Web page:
10 June 2013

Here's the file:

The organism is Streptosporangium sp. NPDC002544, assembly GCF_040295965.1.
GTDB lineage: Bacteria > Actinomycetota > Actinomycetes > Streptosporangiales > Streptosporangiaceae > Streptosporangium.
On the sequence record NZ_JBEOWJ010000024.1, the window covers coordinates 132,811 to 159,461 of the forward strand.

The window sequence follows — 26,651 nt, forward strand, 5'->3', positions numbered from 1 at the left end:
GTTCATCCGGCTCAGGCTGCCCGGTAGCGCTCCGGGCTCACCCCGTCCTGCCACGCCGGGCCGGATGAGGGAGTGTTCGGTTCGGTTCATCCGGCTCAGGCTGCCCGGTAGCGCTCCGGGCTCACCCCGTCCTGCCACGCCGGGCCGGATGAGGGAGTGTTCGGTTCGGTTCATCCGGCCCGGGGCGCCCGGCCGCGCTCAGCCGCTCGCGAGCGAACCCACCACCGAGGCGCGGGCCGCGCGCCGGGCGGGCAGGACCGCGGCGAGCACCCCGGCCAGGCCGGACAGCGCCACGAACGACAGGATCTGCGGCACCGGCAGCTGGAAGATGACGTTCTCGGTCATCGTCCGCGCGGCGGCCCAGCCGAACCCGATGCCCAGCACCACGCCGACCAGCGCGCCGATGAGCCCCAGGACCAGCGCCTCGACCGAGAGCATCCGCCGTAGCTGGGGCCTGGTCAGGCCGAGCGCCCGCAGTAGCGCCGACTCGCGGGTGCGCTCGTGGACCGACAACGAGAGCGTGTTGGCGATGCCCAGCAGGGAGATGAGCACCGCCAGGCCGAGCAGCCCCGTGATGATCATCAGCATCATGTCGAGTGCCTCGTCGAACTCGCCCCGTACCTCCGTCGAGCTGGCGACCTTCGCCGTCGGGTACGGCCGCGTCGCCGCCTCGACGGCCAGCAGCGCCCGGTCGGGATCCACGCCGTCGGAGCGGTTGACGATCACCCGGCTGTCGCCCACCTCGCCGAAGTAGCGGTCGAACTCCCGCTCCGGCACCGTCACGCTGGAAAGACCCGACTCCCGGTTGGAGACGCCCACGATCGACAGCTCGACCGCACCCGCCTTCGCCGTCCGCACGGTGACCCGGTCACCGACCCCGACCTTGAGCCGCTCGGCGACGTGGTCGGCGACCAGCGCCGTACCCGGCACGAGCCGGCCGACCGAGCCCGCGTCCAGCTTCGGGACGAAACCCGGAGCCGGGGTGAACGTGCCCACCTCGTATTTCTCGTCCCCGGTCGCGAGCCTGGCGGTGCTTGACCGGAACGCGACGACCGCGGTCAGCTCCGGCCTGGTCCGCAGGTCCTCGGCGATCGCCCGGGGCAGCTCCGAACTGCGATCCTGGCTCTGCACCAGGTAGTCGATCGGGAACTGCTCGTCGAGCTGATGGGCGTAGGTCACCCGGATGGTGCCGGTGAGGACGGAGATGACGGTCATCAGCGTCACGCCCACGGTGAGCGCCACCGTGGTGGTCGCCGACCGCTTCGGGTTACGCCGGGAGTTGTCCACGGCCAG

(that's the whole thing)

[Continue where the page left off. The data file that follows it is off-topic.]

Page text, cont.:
Starting with a GED, Edward Snowden rose to a position that gave him access to classified National Security Agency documents and the responsibility to protect them. He has lived through a decade of disillusion. He tells Glenn Greenwald of The Guardian, to whom he leaked the documents showing some of the breadth of the U.S. government's "metadata" collection operations, that he had once been enthusiastic to join in the liberation of Iraq from Saddam Hussein, only to learn that most of his comrades-in-arms simply wanted to kill Arabs. He had hoped that Barack Obama would end many of the Bush Administration's intrusive policies, only to see the new President do the opposite. He hopes he has exposed systematic government overreach into citizens' private lives that has lasted through changes of party control in the White House and Congress. But many Americans will interpret Snowden's story only in terms of whether or not it damages President Obama. Others debate whether Snowden is a "hero," like Bradley Manning, or a "traitor," like Bradley Manning, or significantly different from Manning. Snowden himself opts for "different," noting that Manning's leaks named names and possibly endangered people, while his own put no one in jeopardy. He has holed up in a Hong Kong hotel room since leaking, but the latest report as I write is that he has checked out, possibly on his way to some country that will give him asylum. He claims that the programs he has exposed pose "an existential threat to democracy." This is a slippery-slope argument. A commitment to prevent terrorism in itself is no such threat, but the tools the government uses obviously can be used toward different ends. That has been the great fear since the Patriot Act was first debated: that the government will be empowered to suppress dissent in the interest of suppressing terrorism. Those fears can't just be dismissed as paranoia, but at the same time we can't disregard the imperative to try to prevent mass murder, and we can't act as if no one is planning mass murder. We can put our house partly in order by ending the foreign policies that provoke foreigners (and their domestic sympathizers) to action, but there are more reasons we can imagine -- because many are actually unreasonable -- for individuals to start shooting suddenly. The Santa Monica shooter last Friday killed more people than the Boston Marathon bombers. Since he seems to have had personal issues, it's doubtful that the NSA's operations monitoring international calls, etc., would have exposed his intent to kill. But if you want to prevent as many amoklaufs as possible, there is no prevention without surveillance. It should be possible to concede that the government goes too far in some respects without insisting on a utopian ideal of a world without surveillance. People will have to change before governments can. Snowden says he doesn't want the news to be about him as a person, so let's take him at his word. We should debate not what the government should do to him, but what we want from or should do about our government.